By now, most people who are using Microsoft Windows are either running Windows 8 or have taken the risk of updating to Windows 10. However, some of us have either chosen to hold off for the time being or have older computers that are not compatible with Microsoft’s latest offerings.
Recently I had to reinstall Windows 7 on a system. Since the installation media is a few years old, it didn’t have the benefit of having recent service packs and updates installed. On older versions of Windows, this wasn’t as much of a problem. You simply ran Windows Update and clicked Install Updates. Come back in a couple hours and everything was done. Well, for whatever reason, Windows 7 doesn’t play nice like this.
When I was an IT Technician at WVU-P, we would always setup a sandbox system where we would test all updates before rolling them out to the network through RIS. The main reason is some Microsoft updates simply don’t play well with all systems. That seems to be the case with many people’s computers and Windows 7.
The following outlines the steps I took to get Windows 7 to complete Windows Update without completely locking up on me.
Step 1: Backup your computer! Before you make any major changes to your computer, you should always make a backup. There are many free backup tools out there that are far superior to the native Microsoft backup utilities. As to which is best, I cannot say as I’ve used Acronis (not free) for a number of years.
Step 2: Next, you need to make sure your system is clean of any and all malicious software. Malware can prevent you from installing Windows Update! You can use free tools like this antivirus software and malware protection suite. Install these, run them, and make sure you get rid of any little nasties hiding on your system.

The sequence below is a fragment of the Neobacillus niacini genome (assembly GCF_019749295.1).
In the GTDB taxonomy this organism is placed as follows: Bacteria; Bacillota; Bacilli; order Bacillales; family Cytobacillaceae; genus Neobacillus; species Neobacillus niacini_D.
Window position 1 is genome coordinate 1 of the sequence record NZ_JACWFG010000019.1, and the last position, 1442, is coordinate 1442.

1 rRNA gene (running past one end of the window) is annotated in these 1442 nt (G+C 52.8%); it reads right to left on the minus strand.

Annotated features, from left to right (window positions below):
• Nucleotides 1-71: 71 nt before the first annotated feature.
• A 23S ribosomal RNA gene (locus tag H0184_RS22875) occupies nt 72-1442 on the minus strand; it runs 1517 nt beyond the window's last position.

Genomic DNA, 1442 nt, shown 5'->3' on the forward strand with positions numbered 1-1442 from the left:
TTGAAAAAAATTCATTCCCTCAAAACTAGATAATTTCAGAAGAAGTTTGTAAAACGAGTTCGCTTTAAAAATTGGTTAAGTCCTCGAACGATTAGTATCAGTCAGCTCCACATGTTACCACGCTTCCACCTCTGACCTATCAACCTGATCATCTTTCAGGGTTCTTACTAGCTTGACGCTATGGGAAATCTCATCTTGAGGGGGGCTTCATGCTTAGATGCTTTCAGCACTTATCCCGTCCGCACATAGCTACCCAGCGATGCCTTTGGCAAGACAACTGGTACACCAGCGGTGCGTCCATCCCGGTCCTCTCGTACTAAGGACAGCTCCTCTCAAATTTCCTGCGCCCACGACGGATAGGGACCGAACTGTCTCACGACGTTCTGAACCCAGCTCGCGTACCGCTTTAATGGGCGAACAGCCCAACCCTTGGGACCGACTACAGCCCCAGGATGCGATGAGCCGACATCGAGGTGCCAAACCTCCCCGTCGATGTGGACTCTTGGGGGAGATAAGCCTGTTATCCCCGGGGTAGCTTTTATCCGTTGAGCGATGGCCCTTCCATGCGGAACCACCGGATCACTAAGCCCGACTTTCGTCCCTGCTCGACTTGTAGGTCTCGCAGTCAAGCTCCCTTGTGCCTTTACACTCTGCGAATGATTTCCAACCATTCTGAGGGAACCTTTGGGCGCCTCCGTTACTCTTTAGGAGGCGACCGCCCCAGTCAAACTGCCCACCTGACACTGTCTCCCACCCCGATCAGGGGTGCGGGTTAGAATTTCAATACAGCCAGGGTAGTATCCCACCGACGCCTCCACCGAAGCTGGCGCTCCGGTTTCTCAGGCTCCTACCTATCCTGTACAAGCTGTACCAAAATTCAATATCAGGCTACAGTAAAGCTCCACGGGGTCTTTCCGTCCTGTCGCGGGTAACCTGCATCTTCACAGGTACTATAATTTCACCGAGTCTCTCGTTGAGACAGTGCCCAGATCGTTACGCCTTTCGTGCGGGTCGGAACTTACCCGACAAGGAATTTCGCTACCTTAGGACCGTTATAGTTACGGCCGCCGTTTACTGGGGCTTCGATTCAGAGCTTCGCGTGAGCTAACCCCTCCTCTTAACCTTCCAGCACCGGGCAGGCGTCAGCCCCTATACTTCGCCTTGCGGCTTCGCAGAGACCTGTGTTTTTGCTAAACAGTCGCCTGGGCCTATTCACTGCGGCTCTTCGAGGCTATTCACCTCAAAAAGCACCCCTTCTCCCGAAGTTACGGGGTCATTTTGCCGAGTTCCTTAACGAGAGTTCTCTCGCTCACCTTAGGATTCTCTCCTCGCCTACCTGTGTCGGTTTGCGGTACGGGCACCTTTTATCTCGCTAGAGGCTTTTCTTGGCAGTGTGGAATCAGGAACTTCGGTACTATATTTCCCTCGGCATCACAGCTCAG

Step 3: Get rid of any junk software and files on your computer. The easiest way to accomplish this is with CCleaner. Inside CCleaner, you can uninstall unneeded software and perform a cleanup of your junk files. It’s super easy to use and free.
Step 4: Once you’ve done the above steps and determined that your computer is working fine, perform another backup. This will give you a known good state to return to if things go wrong in the update process.
Step 5: Start Windows Update from the Control Panel and go to the xxx important updates are available section. In there, you will likely see the following screen.
As you can see, Microsoft selects all updates (or nearly all) to be installed. What you want to do is deselect all and only attempt to install the first few updates one-at-a-time. Reason is, these first few updates tend to be the ones that like to freeze.
If the update freezes and will not install, make a note of which update it was and reboot your system. Then, go back into Windows update and try a different update package to install. Once you get an update package to install, you need to reboot, even if Windows Update does not prompt you to do so.
Step 6: Once you reboot, go back into Windows Update and repeat these steps until you get to a point where you are presented with groups of updates that all look kinda the same. the main difference will be the Microsoft Knowledge Base article number at the end of the update title. Usually, this will be in the form of (KBxxxxxxx).
As seen above, select the above updates by update type and install. Then, once they install, reboot your system, whether you’re prompted or not. You will need to repeat this process until you’ve gone through all important updates. If you plan to install any optional updates, I strongly recommend you repeat this process.
Step 7: Once all Windows Updates are installed and you’ve verified that your computer is functioning properly, do one more full backup of your system so you have a fail-safe/fall-back in case anything happens again in the future.
This process took a few hours to complete on my old Dell Vostro 1520, but it’s not an overly complex task. It just takes a little time and patience and all will be working again as it should.
I hope this helps anyone who has had problems with Windows 7 locking up on Windows Update.